downloadYou don’t need to go all the way to Italy to find interesting places. In fact, ‘ordinary’ places can be very interesting if you look long enough. We are doing this class in a little elementary school that has a lot of character. In 20 minutes, can you make an interesting photograph of this place? This is practice for your upcoming assignment…

 

Student Work:

Jonah

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Carly

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Emelia

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Aida

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Meg

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Project Two: The place that we have landed.

Ghirri3.jpgLuigi Ghirri, Cervia, 1989, from the series ‘Paesaggio italiano‘ (Italian Landscape).

We are visitors in Italy. We are photographers. We don’t have long here, but with the help of our slow-looking and observant eyes, and with the help of our cameras, we can look out at the places that we are visiting and we can get a sense of them. The colors, the textures, the architecture, the flora and fauna and of course… the light.

For this assignment students are to submit 5 photographs that show how they have observed the places we have been this trip.

 

Student Work:

Aida

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Meg

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Jonah

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Emelia

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Carly

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Project One: People // Scene

 

italy.jpgPAUL STRAND, Familia Luzzara, 1953

We can learn a great deal by looking through the lenses of other great photographers. Today we focused on photographers who have either made street photographs or environmental portraits. Here’s who we looked at: Walker Evans, William Klein, Paul Strand, André Kertész, Henri Cartier-Bresson, Robert Frank, Helen Levitt, Diane Arbus, Joel Meyerowitz, Gary Winogrand, William Eggleston, Stephen Shore, Paul Graham and Alec Soth.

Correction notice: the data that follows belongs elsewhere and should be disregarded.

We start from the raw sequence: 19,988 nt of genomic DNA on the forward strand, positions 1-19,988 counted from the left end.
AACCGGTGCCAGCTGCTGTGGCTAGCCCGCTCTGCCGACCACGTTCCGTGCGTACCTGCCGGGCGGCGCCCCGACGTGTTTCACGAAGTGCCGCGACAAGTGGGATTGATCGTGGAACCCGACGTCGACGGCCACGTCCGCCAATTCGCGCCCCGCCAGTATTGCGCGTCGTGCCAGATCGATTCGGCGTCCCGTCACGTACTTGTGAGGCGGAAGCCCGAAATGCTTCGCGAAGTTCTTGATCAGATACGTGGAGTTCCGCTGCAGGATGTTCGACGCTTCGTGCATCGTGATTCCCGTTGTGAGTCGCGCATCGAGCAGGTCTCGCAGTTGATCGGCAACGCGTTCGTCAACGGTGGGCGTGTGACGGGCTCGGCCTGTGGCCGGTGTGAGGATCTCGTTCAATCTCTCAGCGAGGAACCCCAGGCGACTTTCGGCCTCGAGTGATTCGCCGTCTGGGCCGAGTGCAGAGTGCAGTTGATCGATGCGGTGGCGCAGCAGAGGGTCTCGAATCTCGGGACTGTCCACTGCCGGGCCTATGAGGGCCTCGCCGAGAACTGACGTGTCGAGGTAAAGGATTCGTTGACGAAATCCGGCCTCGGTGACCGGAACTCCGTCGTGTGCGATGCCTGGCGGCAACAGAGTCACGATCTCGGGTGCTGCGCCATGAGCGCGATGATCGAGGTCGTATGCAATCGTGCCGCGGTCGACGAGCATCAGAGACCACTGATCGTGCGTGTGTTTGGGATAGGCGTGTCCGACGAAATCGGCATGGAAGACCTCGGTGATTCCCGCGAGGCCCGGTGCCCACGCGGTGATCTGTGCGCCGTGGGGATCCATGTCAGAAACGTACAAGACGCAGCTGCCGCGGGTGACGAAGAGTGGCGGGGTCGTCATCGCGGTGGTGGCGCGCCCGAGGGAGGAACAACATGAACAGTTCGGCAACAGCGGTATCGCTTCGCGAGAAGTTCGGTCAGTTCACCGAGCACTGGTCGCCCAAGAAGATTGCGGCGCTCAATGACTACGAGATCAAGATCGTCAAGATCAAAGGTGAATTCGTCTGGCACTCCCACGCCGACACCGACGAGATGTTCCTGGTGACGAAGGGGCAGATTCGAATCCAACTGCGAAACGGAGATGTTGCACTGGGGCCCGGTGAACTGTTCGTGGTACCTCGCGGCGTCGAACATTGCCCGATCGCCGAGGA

Our assignment: Make 10 street photographs // environmental portraits by Friday the 20th of July. Our focus will be on capturing a “scene” (an environment with a character and some kind of action). We will look at the dynamic nature of the street: what interactions are happening? Can we capture the relationships between people? Are there rhythms and routines? How does a crowd move and function? And most importantly: how do we learn to wait for that “decisive moment”?

We also need to keep in mind the lessons that we learnt about composition and how to use the shutter and aperture to full effect.

 

Student Work:

 

 

Aida

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Carly

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Jonah

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Meg

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Emelia

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Welcome to your camera

2017_ECO_15574_0001_000(henri_cartierbresson_hyeres_france_1932).jpgHENRI CARTIER–BRESSON (1908–2004) Hyères, France, 1932

For the first “assignment” we explored the technical aspects of the camera and learnt some rules of composition. For this assignment, photographs had to be submitted UNEDITED so that we could learn about how to improve our exposure and so that we could think through what we were doing when we were actually out there shooting…

Required:

  • Two photographs that show control of shutter speed (one using a fast shutter to freeze action, one using a slow shutter to blur movement)
  • Two photographs that show control of aperture (one showing shallow depth of field, one showing deep depth of field).
  • Three photographs that adhere to the “rules of composition.” The rules of composition discussed included: the rule of thirds, leading lines, frame within a frame, a triangle composition, an ‘o’ composition, an ‘s’ composition and odds and evens.

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Student Work 

 

Jonah

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Aida

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Emelia

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Carly

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Meg